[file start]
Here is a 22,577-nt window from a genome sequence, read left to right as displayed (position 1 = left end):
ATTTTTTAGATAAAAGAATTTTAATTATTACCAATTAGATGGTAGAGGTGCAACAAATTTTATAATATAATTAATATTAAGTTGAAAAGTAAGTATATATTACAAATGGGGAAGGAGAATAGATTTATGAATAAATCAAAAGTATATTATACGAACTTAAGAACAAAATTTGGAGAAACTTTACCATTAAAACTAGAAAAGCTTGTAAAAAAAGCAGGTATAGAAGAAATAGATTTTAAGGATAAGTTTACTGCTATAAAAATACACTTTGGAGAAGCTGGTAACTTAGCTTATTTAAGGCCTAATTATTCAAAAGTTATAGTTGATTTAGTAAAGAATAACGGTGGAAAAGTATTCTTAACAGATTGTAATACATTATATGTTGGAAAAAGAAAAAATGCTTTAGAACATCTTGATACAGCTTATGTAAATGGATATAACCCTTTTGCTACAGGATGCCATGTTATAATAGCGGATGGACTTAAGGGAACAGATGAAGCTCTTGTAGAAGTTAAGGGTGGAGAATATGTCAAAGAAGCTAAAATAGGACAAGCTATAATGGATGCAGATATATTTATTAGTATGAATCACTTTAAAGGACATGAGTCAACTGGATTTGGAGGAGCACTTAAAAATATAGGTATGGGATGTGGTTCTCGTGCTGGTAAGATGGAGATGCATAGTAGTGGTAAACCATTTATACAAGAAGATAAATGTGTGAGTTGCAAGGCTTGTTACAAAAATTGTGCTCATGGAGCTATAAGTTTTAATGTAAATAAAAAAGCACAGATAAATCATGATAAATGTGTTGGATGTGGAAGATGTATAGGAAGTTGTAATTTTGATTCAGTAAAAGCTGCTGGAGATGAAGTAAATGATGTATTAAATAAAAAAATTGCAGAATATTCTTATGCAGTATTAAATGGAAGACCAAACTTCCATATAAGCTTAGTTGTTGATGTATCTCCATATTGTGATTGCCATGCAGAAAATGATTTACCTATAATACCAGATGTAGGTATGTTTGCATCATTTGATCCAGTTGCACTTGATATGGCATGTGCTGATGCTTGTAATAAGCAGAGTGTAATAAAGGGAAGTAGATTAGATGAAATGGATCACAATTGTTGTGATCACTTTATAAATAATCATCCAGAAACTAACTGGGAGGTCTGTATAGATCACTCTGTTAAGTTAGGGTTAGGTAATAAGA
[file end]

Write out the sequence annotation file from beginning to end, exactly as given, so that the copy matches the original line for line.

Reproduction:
Here is a 22,577-nt window from a genome sequence, read left to right as displayed (position 1 = left end):
ATTTTTTAGATAAAAGAATTTTAATTATTACCAATTAGATGGTAGAGGTGCAACAAATTTTATAATATAATTAATATTAAGTTGAAAAGTAAGTATATATTACAAATGGGGAAGGAGAATAGATTTATGAATAAATCAAAAGTATATTATACGAACTTAAGAACAAAATTTGGAGAAACTTTACCATTAAAACTAGAAAAGCTTGTAAAAAAAGCAGGTATAGAAGAAATAGATTTTAAGGATAAGTTTACTGCTATAAAAATACACTTTGGAGAAGCTGGTAACTTAGCTTATTTAAGGCCTAATTATTCAAAAGTTATAGTTGATTTAGTAAAGAATAACGGTGGAAAAGTATTCTTAACAGATTGTAATACATTATATGTTGGAAAAAGAAAAAATGCTTTAGAACATCTTGATACAGCTTATGTAAATGGATATAACCCTTTTGCTACAGGATGCCATGTTATAATAGCGGATGGACTTAAGGGAACAGATGAAGCTCTTGTAGAAGTTAAGGGTGGAGAATATGTCAAAGAAGCTAAAATAGGACAAGCTATAATGGATGCAGATATATTTATTAGTATGAATCACTTTAAAGGACATGAGTCAACTGGATTTGGAGGAGCACTTAAAAATATAGGTATGGGATGTGGTTCTCGTGCTGGTAAGATGGAGATGCATAGTAGTGGTAAACCATTTATACAAGAAGATAAATGTGTGAGTTGCAAGGCTTGTTACAAAAATTGTGCTCATGGAGCTATAAGTTTTAATGTAAATAAAAAAGCACAGATAAATCATGATAAATGTGTTGGATGTGGAAGATGTATAGGAAGTTGTAATTTTGATTCAGTAAAAGCTGCTGGAGATGAAGTAAATGATGTATTAAATAAAAAAATTGCAGAATATTCTTATGCAGTATTAAATGGAAGACCAAACTTCCATATAAGCTTAGTTGTTGATGTATCTCCATATTGTGATTGCCATGCAGAAAATGATTTACCTATAATACCAGATGTAGGTATGTTTGCATCATTTGATCCAGTTGCACTTGATATGGCATGTGCTGATGCTTGTAATAAGCAGAGTGTAATAAAGGGAAGTAGATTAGATGAAATGGATCACAATTGTTGTGATCACTTTATAAATAATCATCCAGAAACTAACTGGGAGGTCTGTATAGATCACTCTGTTAAGTTAGGGTTAGGTAATAAGA